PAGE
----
Free Weight Exercises Versus Machines

In the world of fitness today there’s an issue about free weight exercises versus machines. This is about whether or not training with free weight exercises is superior or inferior to training with weight machines or other high-tech apparatus. This old argument has in fact been going on for years. Both sides have some merit. It’s the battle of free weights versus machines and typically one of bodybuilding’s longest running debates but anyone interested in strength training itself such as a football player would like to know the skinny on this one.

Free Weights Develop the Stabilizer Muscles whereas Machines Don’t

A stabilizer group of muscles can also be thought as the antagonistic muscles to the ones you are working. If you are pushing using your front deltoids, pecs and triceps, then the pulling muscles being your biceps, lats and rear shoulders are surely helping you stabilize during a pushing movement. It is true that the so called opposing muscles are not recruited as much with machines because the machine’s built in structural course of motion tends to take the place of the helping stabilizer muscles. There is a higher learning curve with learning to do an Incline Press with dumbbells to learn balance rather than learning, for instance, a press on a Smith machine.

Free Weights are Better for Beginners for Learning Lifting

A used cheap set of barbells and dumbbells is usually cheaper than machines. Following this argument is okay if one is only curious about strength training and doesn’t want to spend hundreds of dollars on a machine or a gym membership after watching some infomercial. power press machine manufacturers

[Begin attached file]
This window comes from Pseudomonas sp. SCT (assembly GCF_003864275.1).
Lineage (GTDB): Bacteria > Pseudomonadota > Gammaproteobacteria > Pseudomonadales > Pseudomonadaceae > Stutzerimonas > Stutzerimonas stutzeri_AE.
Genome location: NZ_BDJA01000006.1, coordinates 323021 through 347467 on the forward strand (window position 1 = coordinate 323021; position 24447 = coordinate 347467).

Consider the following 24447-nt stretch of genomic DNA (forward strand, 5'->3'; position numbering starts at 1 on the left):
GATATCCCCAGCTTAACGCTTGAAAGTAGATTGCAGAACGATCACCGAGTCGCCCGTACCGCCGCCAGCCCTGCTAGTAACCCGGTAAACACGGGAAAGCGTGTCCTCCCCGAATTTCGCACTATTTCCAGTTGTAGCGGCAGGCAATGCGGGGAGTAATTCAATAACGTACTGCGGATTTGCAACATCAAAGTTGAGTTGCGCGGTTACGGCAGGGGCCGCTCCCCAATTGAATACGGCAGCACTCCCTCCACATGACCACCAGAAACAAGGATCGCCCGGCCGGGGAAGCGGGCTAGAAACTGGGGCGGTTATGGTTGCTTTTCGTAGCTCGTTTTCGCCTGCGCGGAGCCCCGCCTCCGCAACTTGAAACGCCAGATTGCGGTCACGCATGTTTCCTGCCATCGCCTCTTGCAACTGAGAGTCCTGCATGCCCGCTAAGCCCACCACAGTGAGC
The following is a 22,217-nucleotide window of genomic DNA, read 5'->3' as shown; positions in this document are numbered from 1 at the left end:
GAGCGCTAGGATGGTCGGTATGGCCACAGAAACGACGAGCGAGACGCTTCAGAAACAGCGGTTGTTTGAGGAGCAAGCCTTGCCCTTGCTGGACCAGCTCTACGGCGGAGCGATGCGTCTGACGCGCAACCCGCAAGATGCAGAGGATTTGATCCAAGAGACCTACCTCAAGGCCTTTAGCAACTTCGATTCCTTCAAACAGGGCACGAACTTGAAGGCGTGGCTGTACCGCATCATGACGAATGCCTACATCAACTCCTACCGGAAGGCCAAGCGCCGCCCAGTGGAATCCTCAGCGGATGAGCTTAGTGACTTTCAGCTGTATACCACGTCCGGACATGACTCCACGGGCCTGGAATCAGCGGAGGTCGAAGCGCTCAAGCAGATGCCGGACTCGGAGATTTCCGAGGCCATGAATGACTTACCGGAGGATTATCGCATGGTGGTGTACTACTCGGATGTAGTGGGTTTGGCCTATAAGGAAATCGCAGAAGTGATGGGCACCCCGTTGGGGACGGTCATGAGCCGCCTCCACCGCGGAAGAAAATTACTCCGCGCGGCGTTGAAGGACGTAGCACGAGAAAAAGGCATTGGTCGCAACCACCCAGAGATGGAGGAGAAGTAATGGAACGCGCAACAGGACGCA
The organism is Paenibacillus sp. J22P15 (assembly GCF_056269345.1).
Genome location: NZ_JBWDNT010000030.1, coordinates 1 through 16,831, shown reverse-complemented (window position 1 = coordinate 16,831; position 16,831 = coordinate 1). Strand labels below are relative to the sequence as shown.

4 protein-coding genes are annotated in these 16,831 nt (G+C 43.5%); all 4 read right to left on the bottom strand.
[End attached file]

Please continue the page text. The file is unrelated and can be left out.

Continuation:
Free Weights Represent a more “Real World” Kind of Lifting

This argument also brings up the concept of compound (also known as) multi-joint exercises. Compound exercises are those in which you rely on many muscle groups to help lift a weight. You will surely have the ability to lift more weight with a compound exercise than when doing what is called an isolation exercise. Although exercise movements on a machine tend to be more isolationist than with many types of compound free weight exercises, you usually will be able to press more on a machine press than a press using free weights. This is because with a machine, you don’t need to balance the weight and the machine is taking the place of the stabilizer muscles.

It is harder to cheat when using machines

Each machine is featured to be used in a specific way to isolate the muscles intended for engagement. This argument can, however, be turned around in favor of the compound nature of barbell exercises in which more muscles groups (motor units) are engaged at one time. What exactly does one mean by cheat?



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